The Climate Leadership and Community Protection Act (CLCPA), signed into law by Governor Andrew Cuomo on June 18, made headlines as the nation’s most aggressive greenhouse gas emissions reduction program, mandating the State achieve a carbon free electricity system by 2040 and reduce its total emissions 85% by 2050.

Such an ambitious emissions reduction program understandably raises concerns that it may harm the State’s economic competitiveness. Indeed, it is difficult to forecast how exactly the CLCPA will impact municipalities, businesses and the overall economic well-being of the State because the CLCPA does not set out a definitive action plan. It provides only a framework for a comprehensive regulatory program implemented by the Department of Environmental Conservation (DEC) over the course of the next four years.

Aside from the emission reduction targets, the most notable aspect of the law is that there is a significant opportunity for public input.

Nonetheless, the CLCPA appears to acknowledge that reducing emissions cannot come at the expense of the State’s economy. It includes exemptions for small businesses and agricultural livestock operations, a carbon-offset alternative for a percentage of sources where compliance is not technologically feasible, and prescribes various studies on workforce issues and reports on how to minimize anti-competitiveness impacts of future policies.

Aside from the emission reduction targets, the most notable aspect of the law is that there is a significant opportunity for public input. The CLCPA requires a total of 17 public hearings on issues such as the methodology for computing the emission limit to the draft scoping plan and final regulations.

Working Groups

The CLCPA establishes a 22-member volunteer Climate Action Council, which will be assisted by various 5-member advisory panels advising on specific topics such as transportation, energy intensive and trade-exposed industries, and land-use and local government issues. The Council will prepare a scoping plan outlining recommendations for attaining the statewide greenhouse gas emission limits. In addition, there will be a 13-17 member “just transition working group.” This working group will report on the number of jobs created to counter climate change, formulate an inventory of the jobs needed and the skills and training required to meet the demand, and will report on workforce disruption due to communities’ transition to a low carbon economy. Lastly, a “climate justice working group” will be established to address environmental justice issues.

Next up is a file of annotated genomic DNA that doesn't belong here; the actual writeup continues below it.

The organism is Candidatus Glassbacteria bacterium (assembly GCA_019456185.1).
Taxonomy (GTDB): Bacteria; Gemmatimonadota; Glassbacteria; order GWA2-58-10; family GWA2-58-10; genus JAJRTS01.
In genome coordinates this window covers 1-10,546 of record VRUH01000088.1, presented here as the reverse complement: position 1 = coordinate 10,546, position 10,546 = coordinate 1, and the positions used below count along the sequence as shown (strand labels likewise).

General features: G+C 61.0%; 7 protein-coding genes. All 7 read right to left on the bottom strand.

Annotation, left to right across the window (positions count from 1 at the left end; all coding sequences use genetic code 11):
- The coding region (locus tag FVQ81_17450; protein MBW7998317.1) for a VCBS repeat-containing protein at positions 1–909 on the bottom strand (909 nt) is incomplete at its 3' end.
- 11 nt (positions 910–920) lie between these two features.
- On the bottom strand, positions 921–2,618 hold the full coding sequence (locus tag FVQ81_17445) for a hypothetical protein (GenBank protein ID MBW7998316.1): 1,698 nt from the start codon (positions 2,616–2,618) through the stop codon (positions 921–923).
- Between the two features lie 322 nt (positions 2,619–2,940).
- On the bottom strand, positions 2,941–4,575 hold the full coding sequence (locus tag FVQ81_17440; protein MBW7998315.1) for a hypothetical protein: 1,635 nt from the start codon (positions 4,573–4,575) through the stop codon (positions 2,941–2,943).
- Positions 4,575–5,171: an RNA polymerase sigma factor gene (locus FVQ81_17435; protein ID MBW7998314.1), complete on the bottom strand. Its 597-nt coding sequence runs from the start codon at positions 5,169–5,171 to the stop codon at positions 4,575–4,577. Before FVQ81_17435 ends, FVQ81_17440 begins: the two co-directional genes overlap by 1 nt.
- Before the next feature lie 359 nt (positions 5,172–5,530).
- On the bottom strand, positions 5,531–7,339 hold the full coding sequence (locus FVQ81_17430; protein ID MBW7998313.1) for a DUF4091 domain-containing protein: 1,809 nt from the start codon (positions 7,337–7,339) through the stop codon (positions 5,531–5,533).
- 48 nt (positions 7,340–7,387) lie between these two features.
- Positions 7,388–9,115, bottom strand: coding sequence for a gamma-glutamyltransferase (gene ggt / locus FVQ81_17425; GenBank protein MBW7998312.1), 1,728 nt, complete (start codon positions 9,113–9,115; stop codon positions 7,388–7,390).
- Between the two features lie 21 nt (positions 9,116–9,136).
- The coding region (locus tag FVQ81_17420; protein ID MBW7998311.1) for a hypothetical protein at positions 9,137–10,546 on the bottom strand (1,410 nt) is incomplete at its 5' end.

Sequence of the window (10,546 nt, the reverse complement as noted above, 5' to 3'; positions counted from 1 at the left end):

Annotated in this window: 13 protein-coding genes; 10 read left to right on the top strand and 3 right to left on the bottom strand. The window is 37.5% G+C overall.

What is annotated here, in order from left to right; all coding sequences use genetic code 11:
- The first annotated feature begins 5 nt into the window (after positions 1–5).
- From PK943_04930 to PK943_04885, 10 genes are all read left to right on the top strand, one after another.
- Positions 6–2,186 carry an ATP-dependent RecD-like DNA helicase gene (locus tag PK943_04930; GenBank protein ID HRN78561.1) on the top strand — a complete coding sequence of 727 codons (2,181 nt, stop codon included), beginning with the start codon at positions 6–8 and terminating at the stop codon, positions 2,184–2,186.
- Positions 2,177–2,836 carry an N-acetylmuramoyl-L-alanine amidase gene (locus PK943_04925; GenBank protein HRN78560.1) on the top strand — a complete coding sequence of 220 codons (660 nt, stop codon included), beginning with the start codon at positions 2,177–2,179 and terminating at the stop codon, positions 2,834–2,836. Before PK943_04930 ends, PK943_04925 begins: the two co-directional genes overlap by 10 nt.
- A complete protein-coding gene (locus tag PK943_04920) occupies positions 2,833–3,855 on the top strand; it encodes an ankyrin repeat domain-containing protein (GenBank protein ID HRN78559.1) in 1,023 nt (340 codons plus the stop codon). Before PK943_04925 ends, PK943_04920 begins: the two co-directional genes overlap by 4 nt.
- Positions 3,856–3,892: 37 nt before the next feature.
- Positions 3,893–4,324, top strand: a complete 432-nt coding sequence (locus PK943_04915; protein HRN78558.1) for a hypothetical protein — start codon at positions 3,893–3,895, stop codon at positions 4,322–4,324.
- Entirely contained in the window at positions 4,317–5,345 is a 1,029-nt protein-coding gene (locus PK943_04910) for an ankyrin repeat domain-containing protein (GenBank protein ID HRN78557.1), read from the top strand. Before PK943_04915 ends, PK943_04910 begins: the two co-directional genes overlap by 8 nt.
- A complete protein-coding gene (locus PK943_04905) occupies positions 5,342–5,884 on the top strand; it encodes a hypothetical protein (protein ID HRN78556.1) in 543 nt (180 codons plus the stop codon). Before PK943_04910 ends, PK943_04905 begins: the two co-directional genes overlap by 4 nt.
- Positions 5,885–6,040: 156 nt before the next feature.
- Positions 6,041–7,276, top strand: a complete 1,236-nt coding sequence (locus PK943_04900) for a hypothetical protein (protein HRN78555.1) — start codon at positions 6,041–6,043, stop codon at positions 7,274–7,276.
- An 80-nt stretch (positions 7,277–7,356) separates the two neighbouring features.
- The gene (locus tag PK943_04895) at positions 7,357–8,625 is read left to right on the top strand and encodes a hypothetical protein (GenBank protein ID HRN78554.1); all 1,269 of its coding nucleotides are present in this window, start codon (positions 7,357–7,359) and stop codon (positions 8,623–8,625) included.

Timeline for Action

A comprehensive regulatory program will be developed over the course of the next four years with various deadlines for when targets must be met.

Within 6 months a “climate justice working group” will be charged with establishing criteria to identify disadvantaged communities that will receive 35-40% of the overall benefit from spending on clean energy and energy efficiency programs.

Within 1 year the DEC must establish a statewide greenhouse gas emission limit as a percentage of 1990 emissions. Establishing this threshold requires one public hearing.

Within 2 years the Council is to prepare and approve a scoping plan outlining recommendations for attaining the statewide greenhouse gas emission limits. The most important aspect of the draft scoping plan is that six regional public hearings and 120 days for written comment are to be provided. The Public Service Commission (PSC) shall further establish a program requiring that by 2030 a minimum of 70% of the state-wide electric generation be generated by renewable energy systems and that by 2040 the statewide electrical system be zero emissions.

Within 3 years the Council is to submit the final scoping plan to the Governor, speaker of the assembly and temporary president of the Senate. The Council is required to revisit and update its final scoping plan every five years.

Within 4 years the DEC shall promulgate final rules and regulations ensuring compliance with the reduction limits. Preparation of the final rules requires public workshops, input from the Council, input from the working groups, and two public hearings. Every four years thereafter the DEC will evaluate and report on whether the State is on track.

And by 2024 the PSC is required to establish programs to achieve six gigawatts of distributed solar energy capacity installed by 2025 and nine gigawatts of offshore wind capacity installed by 2035.

A clearer image of how the CLCPA may impact the State will emerge as the program is developed. It’s too soon to say what the full impact of the CLCPA may be on local businesses or the wider State economy, but there is a significant opportunity for public input, an opportunity that should not be overlooked given the far-reaching implications of the CLCPA.

Questions about CLCPA

With more than 45 years’ experience assisting local businesses, Cuddy & Feder is well poised to address your concerns about the CLCPA and all your energy and environmental law concerns. Contact us at: info@cuddyfeder.com or 914-761-1300.

Authors
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